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Hamilton Day (16 October)

On 16 October 1843, Irish mathematician William Rowan Hamilton MRIA and his wife Helen were walking along the banks of the Royal Canal from Dunsink Observatory on their way to the Royal Irish Academy.

At Broome Bridge, William had a eureka moment and came up with a new algebra he called quaternions. So excited was he by his discovery, he scratched the fundamental formula i² = j² = k² = ijk = −1 onto the bridge with his penknife. His quaternions revolutionised algebra and would later help to put a man on the moon and be used for CGI in movies.

Hamilton Day on 16 October is commemorated annually by the Academy through an award ceremony that recognises the most gifted third level mathematics students in Ireland. An internationally renowned speaker is invited each year and gives the Hamilton Lecture and also a masterclass for the prize winners.

Hamilton Day is supported by Ibec logo

Who is Hamilton?

William Rowan Hamilton (1805–65) is universally recognised as the greatest mathematician, and arguably the greatest scientist, that Ireland has produced to date.

Hamilton in the Dictionary of Irish Biography

Monochrome illustration of William Rowan Hamilton

Hamilton Prize in Mathematics

Each year on Hamilton Day, the Academy recognises the top final year mathematics undergraduate students from across the island of Ireland. An internationally renowned speaker hosts a masterclass for the winners and the day concludes with the publicly focused Hamilton Lecture.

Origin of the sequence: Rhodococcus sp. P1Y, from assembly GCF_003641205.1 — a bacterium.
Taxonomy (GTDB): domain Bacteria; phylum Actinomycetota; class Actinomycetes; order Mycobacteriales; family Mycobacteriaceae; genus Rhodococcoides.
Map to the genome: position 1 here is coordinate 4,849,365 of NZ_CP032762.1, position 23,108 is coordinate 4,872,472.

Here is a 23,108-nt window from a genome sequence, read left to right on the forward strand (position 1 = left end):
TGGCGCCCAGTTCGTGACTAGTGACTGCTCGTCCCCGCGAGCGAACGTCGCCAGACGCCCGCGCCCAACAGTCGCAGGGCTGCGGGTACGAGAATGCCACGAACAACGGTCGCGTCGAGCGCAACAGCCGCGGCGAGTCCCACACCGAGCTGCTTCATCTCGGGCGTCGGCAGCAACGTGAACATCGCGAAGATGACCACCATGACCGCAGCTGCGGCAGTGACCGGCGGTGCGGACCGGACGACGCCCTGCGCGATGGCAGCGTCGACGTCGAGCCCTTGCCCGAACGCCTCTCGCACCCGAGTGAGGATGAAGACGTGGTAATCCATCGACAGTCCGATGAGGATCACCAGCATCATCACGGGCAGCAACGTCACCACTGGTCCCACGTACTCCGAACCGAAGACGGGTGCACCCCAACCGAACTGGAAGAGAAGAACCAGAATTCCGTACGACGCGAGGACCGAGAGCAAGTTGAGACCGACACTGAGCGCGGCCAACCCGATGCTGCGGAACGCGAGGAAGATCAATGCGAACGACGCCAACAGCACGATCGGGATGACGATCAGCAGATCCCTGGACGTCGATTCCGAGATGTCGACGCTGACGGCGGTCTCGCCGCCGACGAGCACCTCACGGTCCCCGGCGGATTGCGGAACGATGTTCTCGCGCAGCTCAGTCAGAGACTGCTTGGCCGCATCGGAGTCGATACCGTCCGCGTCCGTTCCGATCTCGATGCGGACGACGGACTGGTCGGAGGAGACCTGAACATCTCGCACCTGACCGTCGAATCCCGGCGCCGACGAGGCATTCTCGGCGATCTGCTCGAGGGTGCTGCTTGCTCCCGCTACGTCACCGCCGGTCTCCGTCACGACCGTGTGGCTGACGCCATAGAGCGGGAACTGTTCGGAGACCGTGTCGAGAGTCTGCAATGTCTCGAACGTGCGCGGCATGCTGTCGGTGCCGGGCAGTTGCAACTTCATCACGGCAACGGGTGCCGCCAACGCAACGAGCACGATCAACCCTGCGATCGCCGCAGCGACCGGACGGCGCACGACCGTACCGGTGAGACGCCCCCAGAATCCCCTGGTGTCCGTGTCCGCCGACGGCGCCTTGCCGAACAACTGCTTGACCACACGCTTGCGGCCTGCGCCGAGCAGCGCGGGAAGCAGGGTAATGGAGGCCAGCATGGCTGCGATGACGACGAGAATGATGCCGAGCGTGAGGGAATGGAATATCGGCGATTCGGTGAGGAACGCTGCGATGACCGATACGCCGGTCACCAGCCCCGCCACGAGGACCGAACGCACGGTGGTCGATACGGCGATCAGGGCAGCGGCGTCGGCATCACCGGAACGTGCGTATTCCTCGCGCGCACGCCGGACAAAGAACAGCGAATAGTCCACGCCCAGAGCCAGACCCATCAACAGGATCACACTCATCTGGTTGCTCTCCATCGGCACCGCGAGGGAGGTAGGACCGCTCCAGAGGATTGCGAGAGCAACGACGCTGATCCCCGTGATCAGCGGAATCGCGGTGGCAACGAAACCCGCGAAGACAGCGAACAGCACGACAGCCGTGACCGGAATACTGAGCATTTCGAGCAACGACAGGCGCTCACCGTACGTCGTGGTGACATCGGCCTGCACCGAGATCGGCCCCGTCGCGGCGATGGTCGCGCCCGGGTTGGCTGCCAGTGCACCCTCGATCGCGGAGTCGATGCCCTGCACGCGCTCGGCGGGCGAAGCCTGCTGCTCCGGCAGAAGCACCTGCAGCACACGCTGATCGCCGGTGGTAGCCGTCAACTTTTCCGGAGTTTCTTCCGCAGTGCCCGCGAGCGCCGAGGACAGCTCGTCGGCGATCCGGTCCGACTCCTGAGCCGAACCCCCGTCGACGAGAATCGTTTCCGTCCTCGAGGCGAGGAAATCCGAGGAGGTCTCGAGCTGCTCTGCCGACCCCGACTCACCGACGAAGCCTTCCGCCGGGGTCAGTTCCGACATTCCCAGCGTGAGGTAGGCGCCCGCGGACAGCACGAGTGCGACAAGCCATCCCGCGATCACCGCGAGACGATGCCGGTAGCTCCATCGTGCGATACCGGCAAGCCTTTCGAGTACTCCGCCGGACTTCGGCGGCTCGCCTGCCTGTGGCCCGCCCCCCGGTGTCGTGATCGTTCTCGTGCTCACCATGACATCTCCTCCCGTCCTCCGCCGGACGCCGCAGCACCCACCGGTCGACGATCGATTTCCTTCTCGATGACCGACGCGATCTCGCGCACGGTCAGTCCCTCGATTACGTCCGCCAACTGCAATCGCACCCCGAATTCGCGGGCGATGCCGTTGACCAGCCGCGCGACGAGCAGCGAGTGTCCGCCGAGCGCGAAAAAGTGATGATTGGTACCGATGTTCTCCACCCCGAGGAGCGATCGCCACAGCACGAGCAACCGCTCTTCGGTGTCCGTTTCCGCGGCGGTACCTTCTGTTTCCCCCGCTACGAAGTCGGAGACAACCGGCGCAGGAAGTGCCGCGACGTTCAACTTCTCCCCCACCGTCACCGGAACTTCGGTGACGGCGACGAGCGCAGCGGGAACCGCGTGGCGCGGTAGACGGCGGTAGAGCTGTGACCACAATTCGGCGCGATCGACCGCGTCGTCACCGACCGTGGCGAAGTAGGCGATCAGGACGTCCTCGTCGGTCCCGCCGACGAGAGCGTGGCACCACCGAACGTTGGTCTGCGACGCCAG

Hamilton Prize in Mathematics

2023 Hamilton winners with the president of the RIA. (Front row L-R) Peter Meehan (University of Limerick), TJ Griffin (Dublin City University); Professor Wendelin Werner (Hamilton Day Speaker), Professor Pat Guiry (President Royal Irish Academy); Danny McCoy (CEO Ibec); Elaine Pidgeon (University College Dublin); Edward Clarke (Trinity College Dublin). (Back row L-R) Ryan Brady (Queen’s University Belfast), Thomas Connolly (University College Cork), Dmytro Lyubka (University of Galway), Dara Vince (Technological University Dublin), Matthew Byrne (Maynooth University)

Hamilton Did It

In 2018, the RIA, Transport Infrastructure Ireland and TU Dublin ran a curated competition open to staff, alumni and students of the TU Dublin School of Creative Arts at Grangegorman. Applications were invited for artworks to commemorate that Eureka moment which Hamilton had on 16 October 1843. The winner of this publicly funded commission was former Fine Art student, Emma Ray, who designed an artwork commemorating Hamilton’s groundbreaking graffiti at Broombridge Luas stop. The artwork was officially launched in 2019.

‘Hamilton Did It’ was an artwork project that commemorated William Rowan Hamilton’s Eureka moment at Broombridge. This was the result of a collaboration between the RIA and students and staff on the BA Visual Communication at TU Dublin School of Creative Arts. A recent Visual Communication graduate, Lily Gaertner drew from our rich local heritage of scientific discovery at Dunsink and Broombridge to produce a set of illustrations for a poster and digital campaign to promote the legacy of Irish mathematician William Rowan Hamilton and its impact on current technological innovation. The poster headline ‘Hamilton Did It’ was generated by a final year Visual Communication student, Jake Skelly.

Poster design for Hamilton Did It with monochrome image of moon and rocket and orange orbiting circles and stars
Winning poster for the Luas campaign, with artwork generated by Lily Gaertner and tagline by Jake Skelly